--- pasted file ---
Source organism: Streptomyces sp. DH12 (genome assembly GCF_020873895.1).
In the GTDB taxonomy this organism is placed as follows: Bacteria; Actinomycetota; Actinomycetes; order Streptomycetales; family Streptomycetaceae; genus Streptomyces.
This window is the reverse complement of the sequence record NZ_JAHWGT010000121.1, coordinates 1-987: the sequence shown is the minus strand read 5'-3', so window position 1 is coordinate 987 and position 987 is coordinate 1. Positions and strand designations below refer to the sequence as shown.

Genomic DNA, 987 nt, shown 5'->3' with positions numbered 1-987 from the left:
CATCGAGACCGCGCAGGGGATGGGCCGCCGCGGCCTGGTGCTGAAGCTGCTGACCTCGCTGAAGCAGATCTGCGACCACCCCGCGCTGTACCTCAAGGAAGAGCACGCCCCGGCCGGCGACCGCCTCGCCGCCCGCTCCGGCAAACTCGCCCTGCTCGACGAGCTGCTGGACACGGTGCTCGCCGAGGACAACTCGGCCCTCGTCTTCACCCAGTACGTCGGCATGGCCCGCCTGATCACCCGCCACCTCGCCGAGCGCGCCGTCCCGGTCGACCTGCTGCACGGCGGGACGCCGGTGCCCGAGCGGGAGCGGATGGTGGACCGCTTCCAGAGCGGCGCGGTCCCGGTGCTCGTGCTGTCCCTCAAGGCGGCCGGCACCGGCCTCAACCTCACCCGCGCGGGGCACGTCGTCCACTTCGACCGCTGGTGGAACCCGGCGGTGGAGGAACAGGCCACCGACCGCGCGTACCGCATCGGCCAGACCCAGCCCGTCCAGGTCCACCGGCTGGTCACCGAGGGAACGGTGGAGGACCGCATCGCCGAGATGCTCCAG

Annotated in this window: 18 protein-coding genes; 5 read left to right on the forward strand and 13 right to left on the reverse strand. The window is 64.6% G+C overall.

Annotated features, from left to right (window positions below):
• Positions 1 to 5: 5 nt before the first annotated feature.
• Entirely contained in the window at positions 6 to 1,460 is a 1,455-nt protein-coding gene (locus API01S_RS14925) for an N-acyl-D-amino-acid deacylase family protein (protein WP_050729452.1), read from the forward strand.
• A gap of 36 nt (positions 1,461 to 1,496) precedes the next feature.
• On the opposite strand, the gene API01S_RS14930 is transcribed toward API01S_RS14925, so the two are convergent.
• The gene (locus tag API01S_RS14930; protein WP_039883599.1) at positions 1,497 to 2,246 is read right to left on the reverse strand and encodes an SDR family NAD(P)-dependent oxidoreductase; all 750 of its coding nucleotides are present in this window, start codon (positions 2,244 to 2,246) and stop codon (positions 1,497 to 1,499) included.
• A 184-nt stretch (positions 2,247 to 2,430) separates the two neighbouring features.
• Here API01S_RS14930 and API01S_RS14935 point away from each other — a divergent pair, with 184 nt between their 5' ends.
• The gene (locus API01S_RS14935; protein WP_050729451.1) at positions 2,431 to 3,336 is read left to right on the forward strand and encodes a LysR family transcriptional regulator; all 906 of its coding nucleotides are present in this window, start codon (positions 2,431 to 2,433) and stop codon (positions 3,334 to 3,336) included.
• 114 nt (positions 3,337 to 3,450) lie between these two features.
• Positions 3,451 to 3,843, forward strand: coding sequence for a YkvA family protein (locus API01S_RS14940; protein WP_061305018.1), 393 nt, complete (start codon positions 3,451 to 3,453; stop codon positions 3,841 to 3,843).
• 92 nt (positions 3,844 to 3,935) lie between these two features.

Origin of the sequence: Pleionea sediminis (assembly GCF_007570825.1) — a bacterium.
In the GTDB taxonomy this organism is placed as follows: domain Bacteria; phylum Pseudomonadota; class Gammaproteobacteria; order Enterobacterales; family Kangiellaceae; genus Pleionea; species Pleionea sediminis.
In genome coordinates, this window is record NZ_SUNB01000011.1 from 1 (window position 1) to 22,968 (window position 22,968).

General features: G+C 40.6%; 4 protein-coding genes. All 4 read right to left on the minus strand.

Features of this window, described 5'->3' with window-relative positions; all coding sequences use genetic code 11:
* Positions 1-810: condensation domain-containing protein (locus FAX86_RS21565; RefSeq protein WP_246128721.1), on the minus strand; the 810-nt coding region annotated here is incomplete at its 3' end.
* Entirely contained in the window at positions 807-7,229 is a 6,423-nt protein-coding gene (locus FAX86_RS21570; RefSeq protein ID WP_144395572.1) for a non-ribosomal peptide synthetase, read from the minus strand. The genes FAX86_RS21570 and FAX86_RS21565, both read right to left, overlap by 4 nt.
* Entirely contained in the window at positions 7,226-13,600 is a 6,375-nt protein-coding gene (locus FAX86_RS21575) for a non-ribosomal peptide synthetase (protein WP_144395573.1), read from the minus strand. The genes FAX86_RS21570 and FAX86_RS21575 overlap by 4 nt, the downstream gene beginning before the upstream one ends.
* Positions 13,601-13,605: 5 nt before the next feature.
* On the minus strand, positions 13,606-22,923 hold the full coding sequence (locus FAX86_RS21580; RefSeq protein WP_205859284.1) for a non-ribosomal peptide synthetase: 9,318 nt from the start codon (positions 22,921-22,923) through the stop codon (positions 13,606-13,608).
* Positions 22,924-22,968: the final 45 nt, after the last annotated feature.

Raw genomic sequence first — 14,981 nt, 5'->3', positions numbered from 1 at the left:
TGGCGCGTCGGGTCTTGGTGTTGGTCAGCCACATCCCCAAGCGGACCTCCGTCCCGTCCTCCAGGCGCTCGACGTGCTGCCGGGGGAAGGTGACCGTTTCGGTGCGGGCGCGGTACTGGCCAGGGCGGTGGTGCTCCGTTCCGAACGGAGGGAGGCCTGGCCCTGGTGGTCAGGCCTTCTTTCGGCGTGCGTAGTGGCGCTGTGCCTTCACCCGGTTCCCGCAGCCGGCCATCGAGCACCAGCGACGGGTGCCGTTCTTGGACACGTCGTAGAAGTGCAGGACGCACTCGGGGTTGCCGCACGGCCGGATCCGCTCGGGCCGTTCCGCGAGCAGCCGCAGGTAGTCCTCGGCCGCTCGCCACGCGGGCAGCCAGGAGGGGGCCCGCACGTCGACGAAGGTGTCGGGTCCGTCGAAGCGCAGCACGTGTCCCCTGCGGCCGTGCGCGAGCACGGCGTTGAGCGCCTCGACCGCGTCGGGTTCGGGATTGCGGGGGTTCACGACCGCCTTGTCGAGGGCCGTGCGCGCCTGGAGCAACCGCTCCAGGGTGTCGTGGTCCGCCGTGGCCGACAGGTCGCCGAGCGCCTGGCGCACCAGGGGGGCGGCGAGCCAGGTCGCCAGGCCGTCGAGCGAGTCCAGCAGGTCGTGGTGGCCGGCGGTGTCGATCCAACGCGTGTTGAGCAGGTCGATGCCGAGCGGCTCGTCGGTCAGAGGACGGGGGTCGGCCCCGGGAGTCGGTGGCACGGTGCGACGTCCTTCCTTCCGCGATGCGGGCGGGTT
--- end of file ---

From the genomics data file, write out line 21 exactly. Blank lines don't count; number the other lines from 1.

In genome coordinates, this window is record NZ_SUNB01000011.1 from 1 (window position 1) to 22,968 (window position 22,968).